Thursday, February 25, 2010

Munising Falls

It is tradition for me to visit Munising Falls whenever I’m near the western end of Pictured Rocks National Lakeshore. Even in summer, when not much more than an unenthusiastic trickle of water drools from the top, I still must see it.

For me, most of the attraction is the sandstone formation that the water falls from. I am fascinated by the eroded cliff formations and canyons that were formed in the region when it was covered by glaciers. Here, Munising Creek drops 50 feet into the canyon below on its way to Lake Superior, a short distance away.

I could spend hours examining the layered walls of rock that surround me while walking the short path from the interpretive center to the waterfall. I am mystified by the people I have seen walk briskly toward the sound of splattering water, never once look from side to side, stop for a moment at the first viewing spot, snap a photo and turn around. I lose sleep over this kind of thing; it is the curse of the obsessive rock nerd.

Barriers have been put in place fairly recently in an attempt to stop visitors from walking under the cliff and behind the waterfall. Signs posted warning of the potential danger of falling rock lend justification to these measures, and in warmer months it is not unusual to see a park ranger keeping a casual eye on potential adventurers.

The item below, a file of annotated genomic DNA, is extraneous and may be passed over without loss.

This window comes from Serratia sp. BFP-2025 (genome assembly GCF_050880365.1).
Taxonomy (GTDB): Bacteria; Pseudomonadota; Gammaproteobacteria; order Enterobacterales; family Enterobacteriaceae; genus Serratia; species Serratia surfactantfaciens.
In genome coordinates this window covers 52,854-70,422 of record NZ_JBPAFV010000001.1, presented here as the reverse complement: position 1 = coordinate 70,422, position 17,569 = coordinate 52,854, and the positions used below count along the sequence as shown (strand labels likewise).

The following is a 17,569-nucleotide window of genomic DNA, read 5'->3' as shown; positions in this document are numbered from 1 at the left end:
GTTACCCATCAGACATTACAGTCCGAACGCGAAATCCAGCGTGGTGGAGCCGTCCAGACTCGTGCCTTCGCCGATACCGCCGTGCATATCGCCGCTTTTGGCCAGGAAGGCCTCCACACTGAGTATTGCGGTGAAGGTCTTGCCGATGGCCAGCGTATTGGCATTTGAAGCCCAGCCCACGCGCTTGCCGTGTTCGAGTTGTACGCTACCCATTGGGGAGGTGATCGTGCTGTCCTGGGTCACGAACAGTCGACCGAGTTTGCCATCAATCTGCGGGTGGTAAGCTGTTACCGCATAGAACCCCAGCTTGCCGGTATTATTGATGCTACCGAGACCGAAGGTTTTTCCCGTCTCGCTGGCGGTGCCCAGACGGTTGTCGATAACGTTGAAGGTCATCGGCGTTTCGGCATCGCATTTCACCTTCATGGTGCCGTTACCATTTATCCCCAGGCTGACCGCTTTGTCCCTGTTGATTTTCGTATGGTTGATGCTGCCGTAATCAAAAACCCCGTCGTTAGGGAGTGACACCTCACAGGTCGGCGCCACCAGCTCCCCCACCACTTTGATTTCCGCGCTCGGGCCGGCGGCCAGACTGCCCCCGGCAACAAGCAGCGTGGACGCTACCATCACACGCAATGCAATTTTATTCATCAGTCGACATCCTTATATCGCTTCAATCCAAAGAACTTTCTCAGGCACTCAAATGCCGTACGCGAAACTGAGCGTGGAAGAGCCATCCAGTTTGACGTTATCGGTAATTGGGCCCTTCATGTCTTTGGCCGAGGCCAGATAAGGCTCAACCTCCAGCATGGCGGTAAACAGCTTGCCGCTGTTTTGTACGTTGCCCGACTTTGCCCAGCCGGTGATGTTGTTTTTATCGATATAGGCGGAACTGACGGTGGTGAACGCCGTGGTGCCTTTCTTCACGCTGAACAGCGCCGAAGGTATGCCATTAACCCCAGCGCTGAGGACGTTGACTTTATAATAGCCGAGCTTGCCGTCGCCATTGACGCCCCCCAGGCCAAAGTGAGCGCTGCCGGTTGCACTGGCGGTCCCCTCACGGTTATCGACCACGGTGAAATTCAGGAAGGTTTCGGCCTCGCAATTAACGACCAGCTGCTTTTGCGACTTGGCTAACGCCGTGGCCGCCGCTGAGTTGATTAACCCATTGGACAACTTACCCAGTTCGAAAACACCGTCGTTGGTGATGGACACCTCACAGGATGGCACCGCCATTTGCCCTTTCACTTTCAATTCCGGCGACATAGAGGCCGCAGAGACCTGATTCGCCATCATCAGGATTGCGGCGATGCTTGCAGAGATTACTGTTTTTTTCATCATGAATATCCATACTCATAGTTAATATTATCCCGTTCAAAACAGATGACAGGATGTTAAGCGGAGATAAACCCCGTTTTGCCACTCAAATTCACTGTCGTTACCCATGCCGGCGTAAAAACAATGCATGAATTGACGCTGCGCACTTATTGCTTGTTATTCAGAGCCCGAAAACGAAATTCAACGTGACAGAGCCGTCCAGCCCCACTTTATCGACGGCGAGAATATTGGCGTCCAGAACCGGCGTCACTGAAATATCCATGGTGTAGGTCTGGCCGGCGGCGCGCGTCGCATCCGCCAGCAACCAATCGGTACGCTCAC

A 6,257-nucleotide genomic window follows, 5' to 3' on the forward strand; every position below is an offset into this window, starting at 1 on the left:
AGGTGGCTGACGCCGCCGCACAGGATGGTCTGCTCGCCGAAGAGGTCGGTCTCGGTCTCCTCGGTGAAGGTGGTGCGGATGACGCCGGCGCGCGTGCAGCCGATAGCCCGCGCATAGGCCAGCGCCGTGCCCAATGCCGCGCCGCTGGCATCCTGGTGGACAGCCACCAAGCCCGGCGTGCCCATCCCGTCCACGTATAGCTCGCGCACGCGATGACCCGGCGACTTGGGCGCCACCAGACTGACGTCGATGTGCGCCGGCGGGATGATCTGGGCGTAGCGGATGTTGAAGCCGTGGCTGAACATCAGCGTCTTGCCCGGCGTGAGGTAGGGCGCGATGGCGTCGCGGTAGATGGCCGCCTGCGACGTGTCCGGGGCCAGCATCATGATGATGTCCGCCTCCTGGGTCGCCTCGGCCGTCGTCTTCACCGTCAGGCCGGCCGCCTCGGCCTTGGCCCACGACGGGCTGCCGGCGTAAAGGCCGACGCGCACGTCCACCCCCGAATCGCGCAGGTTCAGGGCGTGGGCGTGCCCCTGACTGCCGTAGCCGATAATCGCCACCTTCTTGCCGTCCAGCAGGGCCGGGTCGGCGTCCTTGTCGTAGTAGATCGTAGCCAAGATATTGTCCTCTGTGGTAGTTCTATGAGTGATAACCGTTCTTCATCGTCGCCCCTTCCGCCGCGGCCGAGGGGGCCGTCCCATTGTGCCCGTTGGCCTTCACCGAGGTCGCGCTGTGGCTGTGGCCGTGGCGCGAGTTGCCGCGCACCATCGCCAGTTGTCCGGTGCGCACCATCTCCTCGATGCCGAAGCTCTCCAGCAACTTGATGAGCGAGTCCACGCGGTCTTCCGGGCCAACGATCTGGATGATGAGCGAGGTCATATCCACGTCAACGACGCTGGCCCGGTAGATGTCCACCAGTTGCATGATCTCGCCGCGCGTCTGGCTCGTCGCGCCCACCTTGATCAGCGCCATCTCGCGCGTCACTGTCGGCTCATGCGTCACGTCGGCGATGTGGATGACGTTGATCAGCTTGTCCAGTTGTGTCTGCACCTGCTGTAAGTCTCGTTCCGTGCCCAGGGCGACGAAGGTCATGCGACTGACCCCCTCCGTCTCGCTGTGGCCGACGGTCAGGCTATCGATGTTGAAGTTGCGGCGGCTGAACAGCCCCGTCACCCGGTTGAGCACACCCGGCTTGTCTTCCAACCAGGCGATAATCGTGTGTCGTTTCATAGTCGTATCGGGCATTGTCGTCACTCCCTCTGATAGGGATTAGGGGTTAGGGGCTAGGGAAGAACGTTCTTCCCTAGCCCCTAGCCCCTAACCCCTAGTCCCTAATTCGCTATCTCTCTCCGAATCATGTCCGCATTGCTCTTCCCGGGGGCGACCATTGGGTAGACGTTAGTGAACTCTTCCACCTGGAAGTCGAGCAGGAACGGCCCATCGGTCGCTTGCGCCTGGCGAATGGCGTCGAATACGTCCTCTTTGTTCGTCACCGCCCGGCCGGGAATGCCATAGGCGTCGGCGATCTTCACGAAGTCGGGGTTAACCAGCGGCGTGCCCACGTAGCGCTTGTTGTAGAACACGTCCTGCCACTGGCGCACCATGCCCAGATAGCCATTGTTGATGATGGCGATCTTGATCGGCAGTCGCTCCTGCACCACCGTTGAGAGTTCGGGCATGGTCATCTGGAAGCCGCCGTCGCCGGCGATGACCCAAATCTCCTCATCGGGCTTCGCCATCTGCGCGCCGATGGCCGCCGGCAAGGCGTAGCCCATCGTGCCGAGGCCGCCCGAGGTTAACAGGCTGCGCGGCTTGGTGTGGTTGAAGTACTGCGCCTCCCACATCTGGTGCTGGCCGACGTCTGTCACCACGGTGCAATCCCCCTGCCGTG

During winter, Munising Falls creates a different, possibly even more spectacular scene. A massive column of ice is created, giving the falls a much bigger presence. Unfortunately, lack of funding does not allow the interpretive center to remain open through the winter months, but the smaller number of visitors allows more freedom to explore and photograph the area without having to wait for people to get out of your frames. You are also less likely to get caught climbing over the barricades. Normally, I obey the rules about this kind of thing. I respect the desire to keep natural areas untouched and keep erosion to a minimum, but it is really hard to resist getting closer to that column of ice.